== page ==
Wednesday, July 31, 2013

Mindset

My How to Learn Math class is going very well - I'm halfway through the sessions and feel like it has been very worthwhile. A good portion of the first part of the class was built around the ideas in Carol Dweck's Mindset. As a result, I decided to create an "assignment" for the parents and students of my incoming freshmen. Here's the email I just sent to them:

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Algebra Parents and Students,

I hope your summer is going well. We'll be starting school in just under three weeks (woo-hoo!) and in a few days I'll be emailing some more information about our class and some tasks for the students to do. In the meantime, however, I wanted to give both the parents and the students a joint "assignment." Now, just to be perfectly clear, this assignment is optional, but I really, really, really (did I mention "really"?) think it would be helpful for each one of you to do this assignment between now and the start of school.

Okay, so here it is. As your student is about to begin high school they likely (and naturally) have a lot of fears. Many of those fears are social (we've never had freshman stuffed in a locker, although I've wanted to a couple of times), and many of those are academic (we've never had a freshman's head explode from doing too much homework, although a few have cracked a bit).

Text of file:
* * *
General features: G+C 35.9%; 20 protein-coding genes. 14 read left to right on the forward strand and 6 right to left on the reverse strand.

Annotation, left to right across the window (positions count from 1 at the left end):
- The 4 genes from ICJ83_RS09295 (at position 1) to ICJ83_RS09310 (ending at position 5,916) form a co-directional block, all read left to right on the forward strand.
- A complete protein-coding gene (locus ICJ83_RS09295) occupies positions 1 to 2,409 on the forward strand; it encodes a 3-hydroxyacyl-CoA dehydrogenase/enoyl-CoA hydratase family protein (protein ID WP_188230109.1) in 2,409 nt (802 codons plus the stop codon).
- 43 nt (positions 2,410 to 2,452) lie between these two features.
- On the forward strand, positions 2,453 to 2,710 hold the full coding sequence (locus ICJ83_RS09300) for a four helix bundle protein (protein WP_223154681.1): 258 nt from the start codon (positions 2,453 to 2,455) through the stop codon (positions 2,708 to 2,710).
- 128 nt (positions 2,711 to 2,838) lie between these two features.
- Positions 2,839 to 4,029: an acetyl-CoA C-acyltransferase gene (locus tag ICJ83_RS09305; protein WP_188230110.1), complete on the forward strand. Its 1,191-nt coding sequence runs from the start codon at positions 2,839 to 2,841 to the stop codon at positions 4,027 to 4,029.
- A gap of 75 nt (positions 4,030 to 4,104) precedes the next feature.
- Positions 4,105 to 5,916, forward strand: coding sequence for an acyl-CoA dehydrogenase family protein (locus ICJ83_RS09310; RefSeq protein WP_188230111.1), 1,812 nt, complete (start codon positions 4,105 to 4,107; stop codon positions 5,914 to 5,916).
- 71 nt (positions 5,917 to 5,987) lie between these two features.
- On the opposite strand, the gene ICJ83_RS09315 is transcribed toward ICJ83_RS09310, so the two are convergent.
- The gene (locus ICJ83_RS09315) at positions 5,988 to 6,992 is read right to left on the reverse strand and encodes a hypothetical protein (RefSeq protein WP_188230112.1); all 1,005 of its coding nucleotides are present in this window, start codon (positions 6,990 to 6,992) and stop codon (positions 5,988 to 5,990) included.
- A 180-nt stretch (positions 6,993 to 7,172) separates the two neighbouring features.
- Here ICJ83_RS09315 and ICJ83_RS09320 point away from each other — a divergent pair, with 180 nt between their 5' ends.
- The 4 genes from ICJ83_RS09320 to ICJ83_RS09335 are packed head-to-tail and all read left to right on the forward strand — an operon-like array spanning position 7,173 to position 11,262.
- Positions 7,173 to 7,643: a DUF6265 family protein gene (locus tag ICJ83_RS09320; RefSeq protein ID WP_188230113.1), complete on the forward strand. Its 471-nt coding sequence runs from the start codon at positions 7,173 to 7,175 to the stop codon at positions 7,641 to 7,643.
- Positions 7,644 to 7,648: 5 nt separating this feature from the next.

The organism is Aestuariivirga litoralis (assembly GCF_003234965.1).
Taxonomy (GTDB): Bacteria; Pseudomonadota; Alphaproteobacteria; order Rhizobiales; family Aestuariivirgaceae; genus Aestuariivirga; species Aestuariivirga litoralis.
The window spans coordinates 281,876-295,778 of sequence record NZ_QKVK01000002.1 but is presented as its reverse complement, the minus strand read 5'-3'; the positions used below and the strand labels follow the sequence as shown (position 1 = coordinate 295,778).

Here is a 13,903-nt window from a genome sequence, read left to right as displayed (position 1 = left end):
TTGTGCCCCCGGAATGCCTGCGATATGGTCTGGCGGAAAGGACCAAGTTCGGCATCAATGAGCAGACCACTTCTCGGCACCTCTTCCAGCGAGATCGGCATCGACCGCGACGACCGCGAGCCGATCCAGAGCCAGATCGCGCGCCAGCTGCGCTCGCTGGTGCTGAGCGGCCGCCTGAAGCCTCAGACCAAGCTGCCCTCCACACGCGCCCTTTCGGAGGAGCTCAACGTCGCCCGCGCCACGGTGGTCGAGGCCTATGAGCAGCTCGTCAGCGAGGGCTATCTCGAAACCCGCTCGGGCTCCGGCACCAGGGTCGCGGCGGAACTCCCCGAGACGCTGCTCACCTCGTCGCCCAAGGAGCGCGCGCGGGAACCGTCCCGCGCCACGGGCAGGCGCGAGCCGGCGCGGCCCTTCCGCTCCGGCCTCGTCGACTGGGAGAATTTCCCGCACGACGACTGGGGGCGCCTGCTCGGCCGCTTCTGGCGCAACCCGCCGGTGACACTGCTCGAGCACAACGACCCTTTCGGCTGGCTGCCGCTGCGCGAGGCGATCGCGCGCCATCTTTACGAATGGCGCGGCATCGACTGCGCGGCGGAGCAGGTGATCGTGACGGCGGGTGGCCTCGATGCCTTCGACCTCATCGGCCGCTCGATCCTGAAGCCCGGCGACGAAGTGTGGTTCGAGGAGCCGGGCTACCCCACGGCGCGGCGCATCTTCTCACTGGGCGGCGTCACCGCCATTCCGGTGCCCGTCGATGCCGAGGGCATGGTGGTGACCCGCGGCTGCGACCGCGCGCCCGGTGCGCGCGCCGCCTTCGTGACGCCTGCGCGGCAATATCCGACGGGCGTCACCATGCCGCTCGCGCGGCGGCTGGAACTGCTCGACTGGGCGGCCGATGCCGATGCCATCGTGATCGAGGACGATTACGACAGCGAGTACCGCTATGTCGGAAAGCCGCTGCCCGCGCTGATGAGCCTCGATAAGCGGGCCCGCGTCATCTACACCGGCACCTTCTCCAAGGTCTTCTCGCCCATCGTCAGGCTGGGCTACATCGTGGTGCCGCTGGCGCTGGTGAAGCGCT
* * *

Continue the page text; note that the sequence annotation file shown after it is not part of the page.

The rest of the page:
This assignment tries to address some of the academic fears that many students have. By the time they start high school, many students have decided that they are "smart" at some things, and "dumb" at other things. While this is true of all subjects, it seems to be especially true in math. The thing is, those students are wrong, and not just the ones who think they are "dumb" at something, but also the ones who think they are "smart" as well.

We know from brain research that people aren't "smart" or "dumb" at things, but that everyone can learn, and that it turns out students' attitudes about learning have a surprisingly strong effect on how well they learn. This is referred to as "mindset" in the research, and the assignment I have for you to do involves learning a bit more about how your brain works in order to perhaps change your mind(set).

Again, this is optional, but I really, really, . . . (oh, you get the idea) . . . think you should consider doing this. Ideally this assignment will be completed by a parent(s) and student working together, at the same time. I've divided it up into three "sessions" as a way to break it up a bit (perhaps even over several days or weeks), but you are welcome to do it however you'd like. Simply visit this website and work through as much or as little of it as you'd like. I think you'll find this assignment very worthwhile and I hope you consider completing it.

Either way, enjoy the next few weeks and I look forward to meeting all of you soon. Again, look for another email from me in a few days that will have additional information about our class as well as some specific tasks for students to do.

Thanks for your time,

Karl Fisch
Arapahoe High School

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It will be interesting to see if any of them take me up on it. I'd also love any feedback you might have on the mindset assignment itself.

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